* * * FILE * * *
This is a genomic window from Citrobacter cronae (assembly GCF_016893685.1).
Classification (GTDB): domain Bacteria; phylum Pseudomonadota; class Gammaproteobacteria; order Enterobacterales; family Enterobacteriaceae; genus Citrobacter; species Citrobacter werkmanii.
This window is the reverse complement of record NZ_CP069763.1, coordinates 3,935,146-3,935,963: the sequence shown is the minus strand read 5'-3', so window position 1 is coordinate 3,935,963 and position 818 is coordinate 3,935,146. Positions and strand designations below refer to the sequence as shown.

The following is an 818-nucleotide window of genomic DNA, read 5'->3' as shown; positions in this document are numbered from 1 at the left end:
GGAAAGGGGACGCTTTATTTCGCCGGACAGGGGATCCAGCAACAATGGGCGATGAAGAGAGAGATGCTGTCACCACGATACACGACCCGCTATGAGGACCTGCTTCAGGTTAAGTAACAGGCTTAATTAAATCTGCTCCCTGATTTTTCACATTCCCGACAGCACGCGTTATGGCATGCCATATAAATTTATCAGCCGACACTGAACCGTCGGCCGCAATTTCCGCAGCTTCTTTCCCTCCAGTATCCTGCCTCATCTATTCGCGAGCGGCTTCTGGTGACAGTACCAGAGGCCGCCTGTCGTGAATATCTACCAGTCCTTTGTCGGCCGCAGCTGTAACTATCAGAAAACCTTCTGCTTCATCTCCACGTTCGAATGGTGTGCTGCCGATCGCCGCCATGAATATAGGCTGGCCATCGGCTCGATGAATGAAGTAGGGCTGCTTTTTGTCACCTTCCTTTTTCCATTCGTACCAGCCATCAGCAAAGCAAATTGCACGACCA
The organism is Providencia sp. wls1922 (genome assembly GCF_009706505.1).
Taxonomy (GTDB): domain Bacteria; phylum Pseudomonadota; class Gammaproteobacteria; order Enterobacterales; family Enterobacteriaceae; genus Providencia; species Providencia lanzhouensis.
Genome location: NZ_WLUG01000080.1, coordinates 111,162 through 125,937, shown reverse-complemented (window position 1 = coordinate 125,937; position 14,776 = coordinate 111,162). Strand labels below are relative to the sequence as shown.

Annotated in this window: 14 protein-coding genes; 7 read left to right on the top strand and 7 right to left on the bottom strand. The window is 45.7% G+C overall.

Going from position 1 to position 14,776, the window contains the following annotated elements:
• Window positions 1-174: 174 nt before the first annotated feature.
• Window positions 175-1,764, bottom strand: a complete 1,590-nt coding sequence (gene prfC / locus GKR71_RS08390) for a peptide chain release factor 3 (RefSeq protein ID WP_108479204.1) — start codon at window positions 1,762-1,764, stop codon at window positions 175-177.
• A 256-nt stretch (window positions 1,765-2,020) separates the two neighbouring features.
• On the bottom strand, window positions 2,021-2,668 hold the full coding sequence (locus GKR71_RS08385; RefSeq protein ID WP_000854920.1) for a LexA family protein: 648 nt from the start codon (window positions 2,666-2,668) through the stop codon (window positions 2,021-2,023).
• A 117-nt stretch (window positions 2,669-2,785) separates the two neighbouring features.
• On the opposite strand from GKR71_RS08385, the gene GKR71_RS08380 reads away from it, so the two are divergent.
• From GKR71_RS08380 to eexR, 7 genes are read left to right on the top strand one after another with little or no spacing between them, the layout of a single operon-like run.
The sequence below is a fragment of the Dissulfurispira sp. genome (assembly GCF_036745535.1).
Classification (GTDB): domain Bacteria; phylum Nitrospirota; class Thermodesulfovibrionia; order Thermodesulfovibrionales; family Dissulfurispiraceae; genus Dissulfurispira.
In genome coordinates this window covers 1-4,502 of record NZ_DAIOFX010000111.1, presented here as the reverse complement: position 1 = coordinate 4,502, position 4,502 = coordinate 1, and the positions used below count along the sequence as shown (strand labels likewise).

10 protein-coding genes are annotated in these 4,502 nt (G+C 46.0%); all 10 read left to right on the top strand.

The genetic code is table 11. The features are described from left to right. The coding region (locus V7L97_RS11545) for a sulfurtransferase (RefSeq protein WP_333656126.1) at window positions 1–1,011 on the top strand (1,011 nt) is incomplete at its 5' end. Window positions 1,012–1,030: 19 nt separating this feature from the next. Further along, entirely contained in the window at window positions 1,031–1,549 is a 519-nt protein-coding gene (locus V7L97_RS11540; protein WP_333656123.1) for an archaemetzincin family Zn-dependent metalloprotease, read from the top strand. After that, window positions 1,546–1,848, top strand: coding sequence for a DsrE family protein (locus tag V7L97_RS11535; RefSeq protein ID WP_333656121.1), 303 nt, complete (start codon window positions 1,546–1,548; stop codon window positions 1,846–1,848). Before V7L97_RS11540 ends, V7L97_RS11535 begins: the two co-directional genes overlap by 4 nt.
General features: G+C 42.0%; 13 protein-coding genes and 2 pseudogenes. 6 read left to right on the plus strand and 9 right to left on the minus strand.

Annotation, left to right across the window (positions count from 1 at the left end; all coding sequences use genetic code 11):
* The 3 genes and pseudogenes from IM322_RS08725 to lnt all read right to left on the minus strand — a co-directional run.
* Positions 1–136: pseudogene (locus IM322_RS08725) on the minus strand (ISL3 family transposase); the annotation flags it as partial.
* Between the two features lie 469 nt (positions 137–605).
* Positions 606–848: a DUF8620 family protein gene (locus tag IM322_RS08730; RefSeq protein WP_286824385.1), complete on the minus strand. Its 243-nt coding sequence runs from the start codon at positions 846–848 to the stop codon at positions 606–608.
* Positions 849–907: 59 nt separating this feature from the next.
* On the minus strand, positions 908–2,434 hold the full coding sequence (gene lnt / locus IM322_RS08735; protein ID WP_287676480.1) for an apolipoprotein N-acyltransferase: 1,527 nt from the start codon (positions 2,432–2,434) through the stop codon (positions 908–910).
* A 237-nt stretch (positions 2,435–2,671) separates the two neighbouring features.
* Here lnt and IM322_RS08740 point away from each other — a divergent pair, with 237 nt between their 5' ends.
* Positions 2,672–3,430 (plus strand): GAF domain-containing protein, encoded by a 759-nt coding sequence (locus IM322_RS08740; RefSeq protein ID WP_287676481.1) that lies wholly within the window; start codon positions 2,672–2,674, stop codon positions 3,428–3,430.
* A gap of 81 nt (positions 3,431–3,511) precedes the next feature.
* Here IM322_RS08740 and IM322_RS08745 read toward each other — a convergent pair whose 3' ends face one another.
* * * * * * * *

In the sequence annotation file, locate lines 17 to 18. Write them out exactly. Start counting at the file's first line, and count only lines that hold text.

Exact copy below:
• From GKR71_RS08380 to eexR, 7 genes are read left to right on the top strand one after another with little or no spacing between them, the layout of a single operon-like run.
The sequence below is a fragment of the Dissulfurispira sp. genome (assembly GCF_036745535.1).